Cut treatment time, dentist visits with these braces

Bite to it: The Singapore firm's method involves installing a permanent clip on the brackets (enlarged model on the right) that can be opened and closed as needed when the wire is affixed.
PHOTO: Cut treatment time, dentist visits with these braces

Anyone who has ever had orthodontic work done will be familiar with monthly visits to the orthodontist and spending up to two years with braces in the mouth.

These trade-offs for straight teeth will now be reduced with the introduction of a new kind of orthodontic appliance by local firm Innobrace Orthodontics known as a non-ligating bracket system, the first of its kind in the world.

The new type of braces shorten total treatment time by at least 10-20 per cent with patients only needing to make visits to the dentist every three to four months, said its creator and Innobrace founder Dr Tan Kok Liang.

In orthodontic treatment, individual brackets are glued to a patient's teeth, to which a wire that runs across the teeth is then threaded through.

Where Dr Tan's new system is different is in how the wire is affixed to the teeth.

Traditionally, the wire is tied to the brackets with elastic or metal bands known as ligatures.

A newer method known as self-ligation involves installing a permanent clip on the brackets that can be opened and closed as needed when the wire is affixed.

Dr Tan's non-ligating system, as its name suggests, requires no additional measures to secure the wire.

All the dentist has to do is to slot the wire between the walls of brackets which is enough to hold the wire in place by virtue of it being made of a strong, yet flexible, titanium alloy.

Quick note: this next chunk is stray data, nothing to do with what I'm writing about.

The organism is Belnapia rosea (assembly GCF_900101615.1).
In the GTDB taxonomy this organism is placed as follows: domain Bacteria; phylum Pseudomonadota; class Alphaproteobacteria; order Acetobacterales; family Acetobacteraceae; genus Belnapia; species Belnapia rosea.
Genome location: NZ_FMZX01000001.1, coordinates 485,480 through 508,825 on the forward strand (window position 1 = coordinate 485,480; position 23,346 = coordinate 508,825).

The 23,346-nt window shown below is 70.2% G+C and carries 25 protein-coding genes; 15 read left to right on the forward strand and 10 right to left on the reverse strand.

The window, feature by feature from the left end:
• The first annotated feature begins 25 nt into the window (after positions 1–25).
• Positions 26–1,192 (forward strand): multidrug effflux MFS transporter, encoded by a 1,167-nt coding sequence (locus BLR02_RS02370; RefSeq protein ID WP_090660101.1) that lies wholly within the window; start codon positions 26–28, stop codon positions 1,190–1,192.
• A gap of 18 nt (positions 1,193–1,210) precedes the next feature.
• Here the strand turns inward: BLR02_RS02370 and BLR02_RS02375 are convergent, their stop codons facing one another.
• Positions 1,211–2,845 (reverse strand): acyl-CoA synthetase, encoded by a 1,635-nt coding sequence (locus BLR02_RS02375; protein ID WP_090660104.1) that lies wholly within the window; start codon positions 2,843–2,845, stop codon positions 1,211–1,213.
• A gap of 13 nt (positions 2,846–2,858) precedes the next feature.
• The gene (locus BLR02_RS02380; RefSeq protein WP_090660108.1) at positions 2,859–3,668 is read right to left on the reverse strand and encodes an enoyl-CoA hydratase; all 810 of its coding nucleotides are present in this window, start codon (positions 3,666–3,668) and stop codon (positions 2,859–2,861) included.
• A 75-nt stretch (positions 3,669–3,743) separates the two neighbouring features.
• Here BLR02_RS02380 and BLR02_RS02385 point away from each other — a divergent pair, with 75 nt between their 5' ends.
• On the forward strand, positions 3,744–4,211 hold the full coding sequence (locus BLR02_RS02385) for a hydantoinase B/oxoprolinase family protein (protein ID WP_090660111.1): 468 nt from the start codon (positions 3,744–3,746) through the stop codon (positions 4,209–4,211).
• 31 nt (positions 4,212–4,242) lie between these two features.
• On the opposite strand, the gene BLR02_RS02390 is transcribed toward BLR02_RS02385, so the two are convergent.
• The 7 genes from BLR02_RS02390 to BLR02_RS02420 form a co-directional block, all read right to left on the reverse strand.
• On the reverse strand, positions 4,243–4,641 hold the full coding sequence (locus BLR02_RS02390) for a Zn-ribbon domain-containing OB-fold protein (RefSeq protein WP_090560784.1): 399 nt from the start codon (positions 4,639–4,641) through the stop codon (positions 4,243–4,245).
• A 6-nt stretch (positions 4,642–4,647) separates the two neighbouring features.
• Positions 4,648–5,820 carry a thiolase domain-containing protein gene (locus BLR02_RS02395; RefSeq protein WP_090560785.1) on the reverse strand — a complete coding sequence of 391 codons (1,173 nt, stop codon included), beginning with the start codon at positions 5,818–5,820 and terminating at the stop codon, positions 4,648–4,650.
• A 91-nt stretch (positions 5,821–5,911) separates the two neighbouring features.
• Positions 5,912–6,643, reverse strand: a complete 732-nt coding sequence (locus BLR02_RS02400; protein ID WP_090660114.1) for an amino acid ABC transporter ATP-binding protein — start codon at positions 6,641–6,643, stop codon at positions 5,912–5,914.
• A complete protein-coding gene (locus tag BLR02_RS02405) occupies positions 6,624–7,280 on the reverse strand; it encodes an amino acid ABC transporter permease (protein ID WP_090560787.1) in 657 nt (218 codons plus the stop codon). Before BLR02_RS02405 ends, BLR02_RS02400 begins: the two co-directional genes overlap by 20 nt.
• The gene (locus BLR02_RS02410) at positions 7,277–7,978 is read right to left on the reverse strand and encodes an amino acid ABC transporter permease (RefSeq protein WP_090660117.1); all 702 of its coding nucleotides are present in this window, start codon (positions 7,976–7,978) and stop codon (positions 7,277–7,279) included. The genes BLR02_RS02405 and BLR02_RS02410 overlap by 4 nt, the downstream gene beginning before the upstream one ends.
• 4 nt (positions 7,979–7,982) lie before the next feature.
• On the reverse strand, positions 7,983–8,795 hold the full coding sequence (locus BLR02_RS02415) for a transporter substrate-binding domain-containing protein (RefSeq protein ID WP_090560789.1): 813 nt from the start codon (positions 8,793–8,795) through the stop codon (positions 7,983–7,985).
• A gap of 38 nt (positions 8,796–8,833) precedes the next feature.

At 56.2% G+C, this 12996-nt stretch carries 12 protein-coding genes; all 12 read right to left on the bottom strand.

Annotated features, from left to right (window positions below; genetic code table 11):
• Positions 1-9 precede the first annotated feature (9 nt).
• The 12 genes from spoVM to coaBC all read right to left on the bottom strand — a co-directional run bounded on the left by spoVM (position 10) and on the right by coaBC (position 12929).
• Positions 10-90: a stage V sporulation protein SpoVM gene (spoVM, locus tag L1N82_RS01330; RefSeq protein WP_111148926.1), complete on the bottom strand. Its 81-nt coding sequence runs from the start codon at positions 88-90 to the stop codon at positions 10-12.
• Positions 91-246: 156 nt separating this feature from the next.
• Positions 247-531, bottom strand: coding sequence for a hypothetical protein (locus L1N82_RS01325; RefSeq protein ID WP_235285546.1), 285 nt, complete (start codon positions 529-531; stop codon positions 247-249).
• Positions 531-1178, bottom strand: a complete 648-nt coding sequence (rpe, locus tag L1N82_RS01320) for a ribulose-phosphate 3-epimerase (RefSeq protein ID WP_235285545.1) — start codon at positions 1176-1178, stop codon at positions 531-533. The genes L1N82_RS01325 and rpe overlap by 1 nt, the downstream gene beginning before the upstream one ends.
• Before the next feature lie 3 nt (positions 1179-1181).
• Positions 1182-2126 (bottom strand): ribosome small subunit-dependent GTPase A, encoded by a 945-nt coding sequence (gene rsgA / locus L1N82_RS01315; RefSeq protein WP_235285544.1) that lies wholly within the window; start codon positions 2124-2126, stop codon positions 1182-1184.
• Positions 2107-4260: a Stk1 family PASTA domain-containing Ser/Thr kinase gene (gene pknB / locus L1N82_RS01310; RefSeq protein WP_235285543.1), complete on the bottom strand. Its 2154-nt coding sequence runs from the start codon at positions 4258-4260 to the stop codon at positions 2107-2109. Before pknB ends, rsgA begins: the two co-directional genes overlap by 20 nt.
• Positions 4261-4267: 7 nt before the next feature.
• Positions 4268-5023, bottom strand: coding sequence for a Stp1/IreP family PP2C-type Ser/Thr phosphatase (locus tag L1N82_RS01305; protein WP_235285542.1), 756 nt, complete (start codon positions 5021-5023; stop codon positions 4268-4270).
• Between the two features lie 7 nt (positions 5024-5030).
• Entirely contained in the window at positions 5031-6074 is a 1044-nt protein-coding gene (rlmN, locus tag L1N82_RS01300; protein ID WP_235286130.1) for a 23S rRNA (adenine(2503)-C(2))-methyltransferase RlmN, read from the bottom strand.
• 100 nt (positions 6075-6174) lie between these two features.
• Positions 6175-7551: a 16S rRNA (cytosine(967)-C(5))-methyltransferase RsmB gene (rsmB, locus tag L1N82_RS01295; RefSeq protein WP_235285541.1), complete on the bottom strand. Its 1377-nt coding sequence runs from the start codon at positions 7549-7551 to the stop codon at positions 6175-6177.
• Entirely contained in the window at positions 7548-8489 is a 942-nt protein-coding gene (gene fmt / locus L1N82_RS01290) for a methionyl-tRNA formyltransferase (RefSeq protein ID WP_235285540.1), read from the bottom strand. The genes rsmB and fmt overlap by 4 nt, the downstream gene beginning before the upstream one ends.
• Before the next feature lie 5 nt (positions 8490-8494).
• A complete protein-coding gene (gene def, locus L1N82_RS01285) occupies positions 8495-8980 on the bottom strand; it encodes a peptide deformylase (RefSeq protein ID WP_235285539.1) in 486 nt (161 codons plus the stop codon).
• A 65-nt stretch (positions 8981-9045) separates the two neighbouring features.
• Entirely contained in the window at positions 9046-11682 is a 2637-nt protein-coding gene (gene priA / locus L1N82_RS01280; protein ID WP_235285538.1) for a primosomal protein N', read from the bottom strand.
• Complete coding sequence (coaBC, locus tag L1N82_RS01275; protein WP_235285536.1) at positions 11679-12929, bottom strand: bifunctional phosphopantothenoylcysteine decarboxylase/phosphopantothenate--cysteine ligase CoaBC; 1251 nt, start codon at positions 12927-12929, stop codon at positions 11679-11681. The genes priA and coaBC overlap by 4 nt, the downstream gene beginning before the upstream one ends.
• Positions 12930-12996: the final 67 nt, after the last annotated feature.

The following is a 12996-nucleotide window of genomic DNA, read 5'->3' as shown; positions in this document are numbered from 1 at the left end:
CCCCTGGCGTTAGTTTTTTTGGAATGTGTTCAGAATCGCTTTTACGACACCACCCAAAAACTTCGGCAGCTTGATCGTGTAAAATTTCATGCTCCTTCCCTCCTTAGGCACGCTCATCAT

"The interval between visits to the doctor is lengthened because the forces stored in the bracket walls dissipate across a longer period of time and still move the teeth well," said Dr Tan.

The bracket system's ease of use also reduces the time patients spend in the dentist's chair considerably - by about 50 per cent.

But the idea would have never gotten off the ground without some much needed expertise from the Singapore Institute of Manufacturing Technology (SIMTech), which is part of Singapore's Agency for Science, Technology and Research (A*Star).

"Conceptually I started working on this more than 10 years ago, because I wanted something that could reduce chair time for doctors," said Dr Tan, who is also a practising orthodontist.

"I tried a few other materials, such as stainless steel and nickel-titanium, but they were not flexible enough."

Finally, in 2006, he came to know about a new titanium alloy that had been developed by Danno Atsushi and his team at SIMTech.

A formal collaboration was set up about five years ago through A*Star's Growing Enterprises through Technology Upgrade scheme, with SIMTech research engineer Yap Wai Teng subsequently seconded to Innobrace.

The firm is looking to launch its new product early next year.

lesterw@sph.com.sg

This article was first published on July 28, 2014. Get The Business Times for more stories.